Mexico City, Mexico — The improvement of labor rights in Mexico is a fundamental issue needed to reach a new trade agreement in North America, otherwise the US Congress will not approve it, US democrats on the eve of new NAFTA talks.
“Labor rights in Mexico are not an issue that can be circumvented,” said representatives Bill Pascrell of New Jersey and Sandy Levin of Michigan.
“It is the central issue that must be addressed in any NAFTA reform. If Mexico does not stop repressing the wages of its workers it will not only be an obstacle to a new trade agreement, it will be a death sentence for any agreement that congress approves.”
Levin and Pascrell want to prioritize the labor issues in the new round of negotiations to remodel NAFTA, which began Sunday.
It is an opinion that, although it comes from the minority party in congress, it could have the support of President Donald Trump, who says that better conditions for Mexican workers are a requirement in a revision of the agreement.
A new bill in Mexico was criticized by US unions, which believe it would encourage more jobs to escape south of the border. The democrats made reference to that bill in their statement.
The plan was presented in December last year by senators from the Institutional Revolutionary Party (PRI where they propose to eliminate restrictions on the hiring of personnel by outsourcing, which would imply that all employees of a company can be hired under this scheme.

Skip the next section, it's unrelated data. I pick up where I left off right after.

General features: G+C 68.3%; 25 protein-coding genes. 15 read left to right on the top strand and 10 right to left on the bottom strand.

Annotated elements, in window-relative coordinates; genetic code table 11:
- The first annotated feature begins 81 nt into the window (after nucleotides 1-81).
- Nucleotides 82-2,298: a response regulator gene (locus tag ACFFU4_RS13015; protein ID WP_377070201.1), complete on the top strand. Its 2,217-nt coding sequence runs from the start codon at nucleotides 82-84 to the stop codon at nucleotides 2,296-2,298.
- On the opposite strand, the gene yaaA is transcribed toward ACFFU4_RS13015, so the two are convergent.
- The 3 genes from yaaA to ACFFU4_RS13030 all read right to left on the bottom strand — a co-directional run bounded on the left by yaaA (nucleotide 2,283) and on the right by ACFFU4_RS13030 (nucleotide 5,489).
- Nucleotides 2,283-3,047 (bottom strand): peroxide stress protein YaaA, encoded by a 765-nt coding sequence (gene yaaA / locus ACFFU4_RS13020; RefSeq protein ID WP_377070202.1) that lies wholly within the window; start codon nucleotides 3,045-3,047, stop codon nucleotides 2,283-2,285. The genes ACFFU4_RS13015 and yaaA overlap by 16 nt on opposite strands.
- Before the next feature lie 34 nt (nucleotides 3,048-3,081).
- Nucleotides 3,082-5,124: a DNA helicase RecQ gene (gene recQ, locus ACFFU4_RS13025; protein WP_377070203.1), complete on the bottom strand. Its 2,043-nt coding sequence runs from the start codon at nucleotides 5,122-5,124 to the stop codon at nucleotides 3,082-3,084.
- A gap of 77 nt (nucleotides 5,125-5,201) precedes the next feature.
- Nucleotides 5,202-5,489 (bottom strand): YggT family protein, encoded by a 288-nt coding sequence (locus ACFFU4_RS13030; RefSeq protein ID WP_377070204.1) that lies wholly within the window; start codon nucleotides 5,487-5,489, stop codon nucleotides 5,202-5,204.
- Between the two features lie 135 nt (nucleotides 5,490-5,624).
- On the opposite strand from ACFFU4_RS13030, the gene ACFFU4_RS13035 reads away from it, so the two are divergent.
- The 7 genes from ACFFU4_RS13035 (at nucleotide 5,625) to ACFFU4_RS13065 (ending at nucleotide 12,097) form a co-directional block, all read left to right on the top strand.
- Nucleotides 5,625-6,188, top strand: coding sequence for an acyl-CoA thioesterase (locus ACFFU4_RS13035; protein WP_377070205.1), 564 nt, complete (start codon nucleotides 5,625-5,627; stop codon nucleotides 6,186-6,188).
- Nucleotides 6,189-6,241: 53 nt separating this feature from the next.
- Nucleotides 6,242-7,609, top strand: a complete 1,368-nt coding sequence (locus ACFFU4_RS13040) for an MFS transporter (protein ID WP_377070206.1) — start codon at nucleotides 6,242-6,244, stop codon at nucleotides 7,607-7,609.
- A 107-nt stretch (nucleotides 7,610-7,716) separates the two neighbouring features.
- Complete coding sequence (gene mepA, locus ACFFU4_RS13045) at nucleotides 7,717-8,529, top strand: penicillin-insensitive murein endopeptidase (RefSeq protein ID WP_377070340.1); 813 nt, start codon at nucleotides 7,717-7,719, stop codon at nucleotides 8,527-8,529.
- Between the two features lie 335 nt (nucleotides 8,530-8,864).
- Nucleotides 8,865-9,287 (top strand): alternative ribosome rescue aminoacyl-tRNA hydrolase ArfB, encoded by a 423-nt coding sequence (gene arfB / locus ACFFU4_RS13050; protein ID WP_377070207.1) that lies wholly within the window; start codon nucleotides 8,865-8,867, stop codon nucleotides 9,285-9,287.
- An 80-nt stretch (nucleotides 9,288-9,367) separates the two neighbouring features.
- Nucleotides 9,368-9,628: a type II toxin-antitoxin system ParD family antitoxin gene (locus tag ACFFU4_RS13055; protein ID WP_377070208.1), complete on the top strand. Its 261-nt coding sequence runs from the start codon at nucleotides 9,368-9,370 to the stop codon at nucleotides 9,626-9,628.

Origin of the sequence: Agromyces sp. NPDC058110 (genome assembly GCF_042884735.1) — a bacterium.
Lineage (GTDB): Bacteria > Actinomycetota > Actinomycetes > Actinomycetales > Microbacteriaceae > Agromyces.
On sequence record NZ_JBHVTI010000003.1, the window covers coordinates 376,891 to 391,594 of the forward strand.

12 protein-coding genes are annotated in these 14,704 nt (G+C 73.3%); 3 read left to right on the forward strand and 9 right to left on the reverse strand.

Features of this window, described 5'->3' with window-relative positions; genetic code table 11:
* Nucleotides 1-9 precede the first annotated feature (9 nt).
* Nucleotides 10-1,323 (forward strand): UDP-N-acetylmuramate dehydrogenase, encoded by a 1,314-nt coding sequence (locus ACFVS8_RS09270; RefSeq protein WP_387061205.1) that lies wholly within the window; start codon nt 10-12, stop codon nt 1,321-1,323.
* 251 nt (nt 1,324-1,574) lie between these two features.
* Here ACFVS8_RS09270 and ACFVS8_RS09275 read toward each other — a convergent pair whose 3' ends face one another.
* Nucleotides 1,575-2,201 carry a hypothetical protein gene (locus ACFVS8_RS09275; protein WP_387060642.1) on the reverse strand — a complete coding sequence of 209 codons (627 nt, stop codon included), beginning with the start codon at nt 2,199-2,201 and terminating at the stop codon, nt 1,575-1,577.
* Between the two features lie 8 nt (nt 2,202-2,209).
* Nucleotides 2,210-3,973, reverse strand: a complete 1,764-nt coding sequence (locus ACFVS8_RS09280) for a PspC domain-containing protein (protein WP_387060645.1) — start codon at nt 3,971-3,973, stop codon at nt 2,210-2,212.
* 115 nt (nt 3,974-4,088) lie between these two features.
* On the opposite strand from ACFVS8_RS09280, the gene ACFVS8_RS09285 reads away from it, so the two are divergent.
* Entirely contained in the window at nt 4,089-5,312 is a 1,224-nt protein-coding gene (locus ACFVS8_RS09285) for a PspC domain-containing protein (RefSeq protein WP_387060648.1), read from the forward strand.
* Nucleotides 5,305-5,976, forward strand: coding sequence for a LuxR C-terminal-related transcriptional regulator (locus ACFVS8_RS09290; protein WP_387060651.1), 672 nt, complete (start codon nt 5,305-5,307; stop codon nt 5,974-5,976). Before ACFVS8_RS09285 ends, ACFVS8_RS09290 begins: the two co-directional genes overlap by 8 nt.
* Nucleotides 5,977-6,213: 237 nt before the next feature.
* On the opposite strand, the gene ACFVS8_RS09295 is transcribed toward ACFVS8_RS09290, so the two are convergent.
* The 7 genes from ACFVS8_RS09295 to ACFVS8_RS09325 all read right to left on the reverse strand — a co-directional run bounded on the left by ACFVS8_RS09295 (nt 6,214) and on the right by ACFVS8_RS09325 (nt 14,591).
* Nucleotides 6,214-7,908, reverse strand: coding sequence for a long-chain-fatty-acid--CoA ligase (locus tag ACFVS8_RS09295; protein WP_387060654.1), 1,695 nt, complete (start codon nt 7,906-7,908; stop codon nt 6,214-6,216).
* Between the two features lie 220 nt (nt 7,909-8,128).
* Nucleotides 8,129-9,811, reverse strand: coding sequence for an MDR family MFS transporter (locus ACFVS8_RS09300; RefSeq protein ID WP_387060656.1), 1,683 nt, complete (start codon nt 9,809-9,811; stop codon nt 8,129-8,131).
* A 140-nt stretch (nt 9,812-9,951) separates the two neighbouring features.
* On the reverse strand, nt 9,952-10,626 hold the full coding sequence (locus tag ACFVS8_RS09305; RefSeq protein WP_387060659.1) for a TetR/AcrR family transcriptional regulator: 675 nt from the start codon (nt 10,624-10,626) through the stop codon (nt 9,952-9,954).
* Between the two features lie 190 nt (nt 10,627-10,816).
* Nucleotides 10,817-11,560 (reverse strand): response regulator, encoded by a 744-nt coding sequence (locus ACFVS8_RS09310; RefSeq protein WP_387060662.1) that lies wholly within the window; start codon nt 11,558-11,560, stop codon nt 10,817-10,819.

The statement includes a letter signed on January 23 by more than 180 members of congress to the US trade representative Robert Lighthizer, which states that any new agreement of the commercial pact must include strong and binding provisions that address the working conditions of Mexico.
The letter says that the current objectives in the NAFTA re-negotiations do not address the problem “enough”.
Mexico’s new bill, which is scheduled for debate in the current legislative session, “would limit freedom of association and promote precarious work, which would probably make Mexican wages even lower and encourage the outsourcing of jobs Americans and Canadians,” remarked the president of the largest union federation of the United States AFL-CIO, Richard Trumka in a letter addressed to Lighthizer and dated December 12.
The Ministry of Labor and Social Welfare announced that it will “reverse” the initiative introduced by PRI senators regarding the elimination of restrictions on the hiring of personnel through subcontracting or outsourcing.